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  • Correction
  • Open Access

Correction to: Eye movements and brain oscillations to symbolic safety signs with different comprehensibility

Journal of Physiological Anthropology201837:30

https://doi.org/10.1186/s40101-018-0191-9

  • Received: 12 December 2018
  • Accepted: 12 December 2018
  • Published:

The original article was published in Journal of Physiological Anthropology 2015 34:42

Correction to: Journal of Physiological Anthropology (2015) 34:42

https://doi.org/10.1186/s40101-015-0081-3

After the publication of the original article [1] it was highlighted that there was an omission regarding the online resources for the traffic signs in the section of “Experimental stimuli”. The single online source listed in the Fig. 2 should be removed and the exact detailed two online sources for the traffic signs should be cited in the section “Experimental stimuli”. This correction article shows the correct and incorrect version of this section and the caption of Fig. 2. The authors apologize for the inconvenience.

Incorrect

Experimental stimuli

Ten symbolic traffic signs (Fig. 2) were used as stimuli in this study. Among those signs, five widely used road signs (S1—do not turn right; S4—do not turn left; S7—U-turn is prohibited; S9—do not go straight; S10—turn right) were hypothesized to be easy to comprehend, and the other five new road signs in UK (S2—no vehicle carrying explosives; S3—headphone users may be lost in music; S5—tourist area; S6—caution texter; S8—risk of grounding) were hypothesized to be hard to comprehend.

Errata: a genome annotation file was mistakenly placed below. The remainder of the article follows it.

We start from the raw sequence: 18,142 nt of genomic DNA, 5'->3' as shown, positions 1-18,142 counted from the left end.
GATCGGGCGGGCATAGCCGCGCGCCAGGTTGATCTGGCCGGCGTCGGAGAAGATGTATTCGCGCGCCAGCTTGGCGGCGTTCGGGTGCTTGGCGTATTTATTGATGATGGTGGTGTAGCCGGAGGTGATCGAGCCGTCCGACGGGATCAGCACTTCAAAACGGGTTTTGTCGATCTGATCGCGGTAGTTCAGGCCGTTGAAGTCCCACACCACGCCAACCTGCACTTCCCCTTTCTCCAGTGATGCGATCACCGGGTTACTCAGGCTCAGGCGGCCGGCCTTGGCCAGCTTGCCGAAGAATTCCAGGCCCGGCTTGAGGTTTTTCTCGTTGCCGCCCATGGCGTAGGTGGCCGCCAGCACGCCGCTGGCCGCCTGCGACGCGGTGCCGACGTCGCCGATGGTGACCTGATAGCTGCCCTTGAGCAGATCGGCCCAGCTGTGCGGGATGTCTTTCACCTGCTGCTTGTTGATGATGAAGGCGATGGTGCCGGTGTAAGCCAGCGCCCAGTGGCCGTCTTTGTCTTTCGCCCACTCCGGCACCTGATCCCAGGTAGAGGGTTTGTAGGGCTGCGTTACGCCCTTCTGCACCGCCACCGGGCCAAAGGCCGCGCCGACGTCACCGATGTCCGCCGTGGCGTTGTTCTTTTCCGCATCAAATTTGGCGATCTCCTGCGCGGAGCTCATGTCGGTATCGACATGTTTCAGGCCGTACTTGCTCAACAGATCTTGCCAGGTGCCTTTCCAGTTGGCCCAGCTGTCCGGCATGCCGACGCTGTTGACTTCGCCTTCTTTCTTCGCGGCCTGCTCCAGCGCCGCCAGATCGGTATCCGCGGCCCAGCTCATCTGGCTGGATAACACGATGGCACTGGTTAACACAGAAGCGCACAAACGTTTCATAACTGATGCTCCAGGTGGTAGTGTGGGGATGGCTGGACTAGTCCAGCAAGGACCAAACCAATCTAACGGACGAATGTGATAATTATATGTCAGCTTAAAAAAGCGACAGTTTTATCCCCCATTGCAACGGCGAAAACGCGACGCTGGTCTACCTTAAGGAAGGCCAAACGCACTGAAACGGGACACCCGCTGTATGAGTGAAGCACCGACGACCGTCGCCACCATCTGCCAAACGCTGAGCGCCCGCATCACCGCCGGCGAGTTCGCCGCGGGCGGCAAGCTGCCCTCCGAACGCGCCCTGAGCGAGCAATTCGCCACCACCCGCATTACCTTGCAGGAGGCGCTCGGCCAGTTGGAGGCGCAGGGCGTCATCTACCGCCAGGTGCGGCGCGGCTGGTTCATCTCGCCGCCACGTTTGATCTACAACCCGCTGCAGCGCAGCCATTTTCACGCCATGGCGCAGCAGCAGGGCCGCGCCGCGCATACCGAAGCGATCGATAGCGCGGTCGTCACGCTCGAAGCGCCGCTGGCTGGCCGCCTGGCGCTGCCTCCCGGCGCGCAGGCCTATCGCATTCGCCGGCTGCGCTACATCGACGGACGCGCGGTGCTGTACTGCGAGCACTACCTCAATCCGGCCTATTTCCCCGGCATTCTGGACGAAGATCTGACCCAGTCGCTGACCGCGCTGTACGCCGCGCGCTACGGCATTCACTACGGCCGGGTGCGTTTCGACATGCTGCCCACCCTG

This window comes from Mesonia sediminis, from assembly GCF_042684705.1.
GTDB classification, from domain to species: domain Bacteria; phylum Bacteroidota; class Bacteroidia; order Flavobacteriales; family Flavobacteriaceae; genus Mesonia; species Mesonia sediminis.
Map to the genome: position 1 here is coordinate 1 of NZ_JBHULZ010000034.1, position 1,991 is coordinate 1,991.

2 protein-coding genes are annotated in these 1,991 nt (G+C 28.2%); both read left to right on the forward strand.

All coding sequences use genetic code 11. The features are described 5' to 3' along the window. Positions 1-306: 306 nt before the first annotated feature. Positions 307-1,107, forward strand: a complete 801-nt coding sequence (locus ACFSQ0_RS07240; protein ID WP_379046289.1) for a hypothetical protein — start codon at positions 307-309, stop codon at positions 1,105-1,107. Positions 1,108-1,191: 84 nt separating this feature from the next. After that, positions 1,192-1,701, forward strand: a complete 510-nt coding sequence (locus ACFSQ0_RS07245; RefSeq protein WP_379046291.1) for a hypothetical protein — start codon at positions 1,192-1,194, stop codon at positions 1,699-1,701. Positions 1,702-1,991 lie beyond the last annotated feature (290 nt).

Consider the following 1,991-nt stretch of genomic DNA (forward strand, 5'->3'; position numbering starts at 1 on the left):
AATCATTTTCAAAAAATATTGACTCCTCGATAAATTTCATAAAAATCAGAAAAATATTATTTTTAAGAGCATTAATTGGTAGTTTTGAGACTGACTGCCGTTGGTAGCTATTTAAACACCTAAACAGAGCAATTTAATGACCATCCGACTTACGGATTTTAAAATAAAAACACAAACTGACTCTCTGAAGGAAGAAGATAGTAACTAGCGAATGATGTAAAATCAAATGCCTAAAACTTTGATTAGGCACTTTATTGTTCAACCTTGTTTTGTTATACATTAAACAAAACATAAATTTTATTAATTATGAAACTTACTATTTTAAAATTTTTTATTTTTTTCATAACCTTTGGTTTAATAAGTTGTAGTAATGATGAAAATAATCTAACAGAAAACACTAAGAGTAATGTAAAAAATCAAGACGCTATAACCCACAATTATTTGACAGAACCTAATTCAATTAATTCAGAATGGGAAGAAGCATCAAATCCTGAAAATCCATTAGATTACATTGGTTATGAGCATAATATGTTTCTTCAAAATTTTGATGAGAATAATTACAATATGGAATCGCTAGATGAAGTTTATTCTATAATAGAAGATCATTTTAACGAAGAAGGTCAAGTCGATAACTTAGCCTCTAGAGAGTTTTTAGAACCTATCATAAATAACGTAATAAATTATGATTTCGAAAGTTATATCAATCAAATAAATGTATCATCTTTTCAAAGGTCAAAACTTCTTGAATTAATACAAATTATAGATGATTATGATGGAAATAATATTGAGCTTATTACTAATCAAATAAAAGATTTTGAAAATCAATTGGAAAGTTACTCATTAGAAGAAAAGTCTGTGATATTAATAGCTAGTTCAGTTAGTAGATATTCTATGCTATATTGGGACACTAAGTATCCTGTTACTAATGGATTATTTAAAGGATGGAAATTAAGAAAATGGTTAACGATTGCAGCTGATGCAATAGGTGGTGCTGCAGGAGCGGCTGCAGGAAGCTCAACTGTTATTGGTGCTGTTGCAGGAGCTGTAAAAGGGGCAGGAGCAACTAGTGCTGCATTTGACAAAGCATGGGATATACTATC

Fig. 2 Ten symbolic traffic signs and their intended meanings (source: Know your traffic signs, Department of Transport, UK. www.gov.uk/)

Correct

Experimental stimuli

Ten symbolic traffic signs (Fig. 2) were used as stimuli in this study. Among those signs, five widely used road signs (S1—do not turn right; S4—do not turn left; S7—U-turn is prohibited; S9—do not go straight; S10—turn right) were hypothesized to be easy to comprehend, while the other five new road signs (S2—no vehicle carrying explosives; S3—headphone users may be lost in music; S5—tourist area; S6—caution texter; S8—risk of grounding) were hypothesized to be hard to comprehend. Among five new road signs, signs 2, 8 were retrieved from https://www.gov.uk/guidance/the-highway-code/ (The Highway Code: traffic signs, Department of Transport, UK) and signs 3, 5, 6 were retrieved from http://cabtradenews.org/2013/11/19/cab-drivers-call-for-new-road-signs-on-uk-roads/.

Fig. 2 Ten symbolic traffic signs and their intended meanings1

Notes

Declarations

Open AccessThis article is distributed under the terms of the Creative Commons Attribution 4.0 International License (http://creativecommons.org/licenses/by/4.0/), which permits unrestricted use, distribution, and reproduction in any medium, provided you give appropriate credit to the original author(s) and the source, provide a link to the Creative Commons license, and indicate if changes were made. The Creative Commons Public Domain Dedication waiver (http://creativecommons.org/publicdomain/zero/1.0/) applies to the data made available in this article, unless otherwise stated.

Authors’ Affiliations

(1)
Department of Human and Systems Engineering, School of Design and Human Engineering, Ulsan National Institute of Science and Technology (UNIST), Ulsan, 689-798, South Korea
(2)
Department of Industrial and Systems Engineering, College of Engineering, Korea Advanced Institute of Science and Technology (KAIST), Daejeon, 34141, South Korea

Reference

  1. Siswandari, Xiong. Eye movements and brain oscillations to symbolic safety signs with different comprehensibility. J Physiol Anthropol. 2015;34:42.View ArticleGoogle Scholar

Copyright

© The Author(s). 2018

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